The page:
Teachers have the greatest impact on student outcomes. However, many students come to school with barriers to learning beyond what even the greatest teacher can overcome alone.
To promote success among all students, schools hire an array of support staff, professional personnel, and administrators. The majority of a school’s budget is dedicated to personnel costs, so when the Legislature cuts education funding, they are also cutting staff. However, changes in staffing have not been consistent over time or within staffing categories—that is, whether cuts apply to teachers, administrators, or other school personnel.
In 2011 the Legislature cut $5.3 billion from the two-year public education budget. Since those cuts happened, school staffing levels have varied greatly, even within staffing categories. Broadly, Texas still has not recovered the number of teachers and paraprofessionals it lost after the budget cuts. These staff members are the most directly involved with students in the classroom, and neither schools nor students can succeed without them.
In our new policy brief, Staffing Levels in Schools: What the numbers do (and don’t) tell us, we examine the impact the 2011 budget cut had on the type and number of personnel working within our schools and other recent policy changes that impact staffing levels.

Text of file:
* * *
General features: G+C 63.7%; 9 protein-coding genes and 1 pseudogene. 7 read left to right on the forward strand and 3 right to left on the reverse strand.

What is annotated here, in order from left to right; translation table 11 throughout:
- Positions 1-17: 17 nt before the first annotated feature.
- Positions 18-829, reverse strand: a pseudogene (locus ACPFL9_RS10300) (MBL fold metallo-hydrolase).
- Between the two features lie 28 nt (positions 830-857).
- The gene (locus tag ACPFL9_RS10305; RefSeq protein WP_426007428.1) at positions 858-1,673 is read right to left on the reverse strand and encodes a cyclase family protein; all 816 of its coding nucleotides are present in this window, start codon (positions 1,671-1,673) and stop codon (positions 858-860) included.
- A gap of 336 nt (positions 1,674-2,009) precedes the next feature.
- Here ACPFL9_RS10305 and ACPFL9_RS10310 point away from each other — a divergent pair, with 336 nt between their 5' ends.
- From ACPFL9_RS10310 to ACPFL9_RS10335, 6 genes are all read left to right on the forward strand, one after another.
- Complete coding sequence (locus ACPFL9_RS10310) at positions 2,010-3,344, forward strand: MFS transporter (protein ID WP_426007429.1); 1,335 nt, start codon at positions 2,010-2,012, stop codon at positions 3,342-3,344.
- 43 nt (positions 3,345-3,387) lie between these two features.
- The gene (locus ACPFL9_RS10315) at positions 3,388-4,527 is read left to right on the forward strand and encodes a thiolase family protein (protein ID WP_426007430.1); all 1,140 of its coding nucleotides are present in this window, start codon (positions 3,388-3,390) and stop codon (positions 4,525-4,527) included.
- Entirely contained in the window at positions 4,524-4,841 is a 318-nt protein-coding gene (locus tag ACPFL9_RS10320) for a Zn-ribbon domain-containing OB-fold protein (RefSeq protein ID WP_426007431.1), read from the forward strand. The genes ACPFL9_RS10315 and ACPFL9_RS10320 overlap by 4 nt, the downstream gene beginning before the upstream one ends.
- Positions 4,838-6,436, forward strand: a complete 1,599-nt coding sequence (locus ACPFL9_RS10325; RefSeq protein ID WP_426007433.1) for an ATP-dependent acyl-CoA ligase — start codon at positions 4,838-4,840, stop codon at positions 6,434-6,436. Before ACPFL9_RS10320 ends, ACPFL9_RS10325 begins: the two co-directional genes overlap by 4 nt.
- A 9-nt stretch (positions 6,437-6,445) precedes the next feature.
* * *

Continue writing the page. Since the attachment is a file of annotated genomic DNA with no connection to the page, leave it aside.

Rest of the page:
While administrative staffing levels have grown slightly more than student enrollment, school support staff has increased the most. Many of the fastest-growing roles include psychologists, corrective therapists, and other staff members that provide unique services for students with particular health needs. While there has been growth among other catch-all positions, we do not know how involved these new staff members are in the classroom.
Breaking up these miscellaneous categories into instructional and non-instructional staff would help determine where the majority of this growth has been. It is therefore important not to paint with a broad brush when analyzing changes in school staffing levels. Total personnel has grown almost exactly as much as student growth, and much of the extra growth among staff are those who serve our most vulnerable students. With more complete data and a comprehensive understanding of the policy environment, we can better understand how our students’ needs are (or aren’t) being met.
Read more in our new policy brief, Staffing Levels in Schools: What the numbers do (and don’t) tell us.